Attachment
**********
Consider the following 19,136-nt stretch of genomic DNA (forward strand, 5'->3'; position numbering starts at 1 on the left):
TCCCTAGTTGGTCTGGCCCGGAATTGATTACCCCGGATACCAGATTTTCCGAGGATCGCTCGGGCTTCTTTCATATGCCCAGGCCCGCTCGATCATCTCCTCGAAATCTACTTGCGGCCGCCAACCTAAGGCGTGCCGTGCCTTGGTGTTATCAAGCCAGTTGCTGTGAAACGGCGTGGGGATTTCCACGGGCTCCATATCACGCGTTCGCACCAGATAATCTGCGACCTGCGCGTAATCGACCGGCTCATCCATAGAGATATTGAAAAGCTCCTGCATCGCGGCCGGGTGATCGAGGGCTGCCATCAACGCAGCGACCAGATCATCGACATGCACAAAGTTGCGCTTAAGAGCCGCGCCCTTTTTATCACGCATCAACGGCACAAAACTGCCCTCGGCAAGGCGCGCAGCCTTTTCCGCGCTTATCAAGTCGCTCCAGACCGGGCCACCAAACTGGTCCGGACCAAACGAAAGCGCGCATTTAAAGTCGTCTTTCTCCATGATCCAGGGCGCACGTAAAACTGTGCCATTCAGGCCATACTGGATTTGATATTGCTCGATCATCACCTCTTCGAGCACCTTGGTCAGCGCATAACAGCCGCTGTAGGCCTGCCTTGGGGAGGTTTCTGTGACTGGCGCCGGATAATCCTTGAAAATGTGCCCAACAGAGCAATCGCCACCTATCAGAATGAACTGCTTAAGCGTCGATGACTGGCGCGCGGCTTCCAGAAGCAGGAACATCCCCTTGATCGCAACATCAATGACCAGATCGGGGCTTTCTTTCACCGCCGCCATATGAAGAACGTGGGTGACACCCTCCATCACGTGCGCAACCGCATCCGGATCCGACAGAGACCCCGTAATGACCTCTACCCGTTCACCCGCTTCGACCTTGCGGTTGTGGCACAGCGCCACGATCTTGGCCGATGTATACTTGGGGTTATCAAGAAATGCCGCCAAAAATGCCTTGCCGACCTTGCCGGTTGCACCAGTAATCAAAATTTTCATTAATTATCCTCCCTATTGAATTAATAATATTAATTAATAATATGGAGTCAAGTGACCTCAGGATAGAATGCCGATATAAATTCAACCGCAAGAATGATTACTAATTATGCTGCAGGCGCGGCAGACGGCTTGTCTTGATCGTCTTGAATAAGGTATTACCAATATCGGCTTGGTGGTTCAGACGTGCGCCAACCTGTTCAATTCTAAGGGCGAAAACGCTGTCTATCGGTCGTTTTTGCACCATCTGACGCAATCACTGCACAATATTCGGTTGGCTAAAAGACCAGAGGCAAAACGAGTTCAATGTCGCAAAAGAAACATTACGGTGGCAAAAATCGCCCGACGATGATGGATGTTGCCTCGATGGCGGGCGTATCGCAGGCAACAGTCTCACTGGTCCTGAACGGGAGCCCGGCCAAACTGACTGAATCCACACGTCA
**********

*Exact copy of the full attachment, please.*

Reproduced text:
Consider the following 19,136-nt stretch of genomic DNA (forward strand, 5'->3'; position numbering starts at 1 on the left):
TCCCTAGTTGGTCTGGCCCGGAATTGATTACCCCGGATACCAGATTTTCCGAGGATCGCTCGGGCTTCTTTCATATGCCCAGGCCCGCTCGATCATCTCCTCGAAATCTACTTGCGGCCGCCAACCTAAGGCGTGCCGTGCCTTGGTGTTATCAAGCCAGTTGCTGTGAAACGGCGTGGGGATTTCCACGGGCTCCATATCACGCGTTCGCACCAGATAATCTGCGACCTGCGCGTAATCGACCGGCTCATCCATAGAGATATTGAAAAGCTCCTGCATCGCGGCCGGGTGATCGAGGGCTGCCATCAACGCAGCGACCAGATCATCGACATGCACAAAGTTGCGCTTAAGAGCCGCGCCCTTTTTATCACGCATCAACGGCACAAAACTGCCCTCGGCAAGGCGCGCAGCCTTTTCCGCGCTTATCAAGTCGCTCCAGACCGGGCCACCAAACTGGTCCGGACCAAACGAAAGCGCGCATTTAAAGTCGTCTTTCTCCATGATCCAGGGCGCACGTAAAACTGTGCCATTCAGGCCATACTGGATTTGATATTGCTCGATCATCACCTCTTCGAGCACCTTGGTCAGCGCATAACAGCCGCTGTAGGCCTGCCTTGGGGAGGTTTCTGTGACTGGCGCCGGATAATCCTTGAAAATGTGCCCAACAGAGCAATCGCCACCTATCAGAATGAACTGCTTAAGCGTCGATGACTGGCGCGCGGCTTCCAGAAGCAGGAACATCCCCTTGATCGCAACATCAATGACCAGATCGGGGCTTTCTTTCACCGCCGCCATATGAAGAACGTGGGTGACACCCTCCATCACGTGCGCAACCGCATCCGGATCCGACAGAGACCCCGTAATGACCTCTACCCGTTCACCCGCTTCGACCTTGCGGTTGTGGCACAGCGCCACGATCTTGGCCGATGTATACTTGGGGTTATCAAGAAATGCCGCCAAAAATGCCTTGCCGACCTTGCCGGTTGCACCAGTAATCAAAATTTTCATTAATTATCCTCCCTATTGAATTAATAATATTAATTAATAATATGGAGTCAAGTGACCTCAGGATAGAATGCCGATATAAATTCAACCGCAAGAATGATTACTAATTATGCTGCAGGCGCGGCAGACGGCTTGTCTTGATCGTCTTGAATAAGGTATTACCAATATCGGCTTGGTGGTTCAGACGTGCGCCAACCTGTTCAATTCTAAGGGCGAAAACGCTGTCTATCGGTCGTTTTTGCACCATCTGACGCAATCACTGCACAATATTCGGTTGGCTAAAAGACCAGAGGCAAAACGAGTTCAATGTCGCAAAAGAAACATTACGGTGGCAAAAATCGCCCGACGATGATGGATGTTGCCTCGATGGCGGGCGTATCGCAGGCAACAGTCTCACTGGTCCTGAACGGGAGCCCGGCCAAACTGACTGAATCCACACGTCA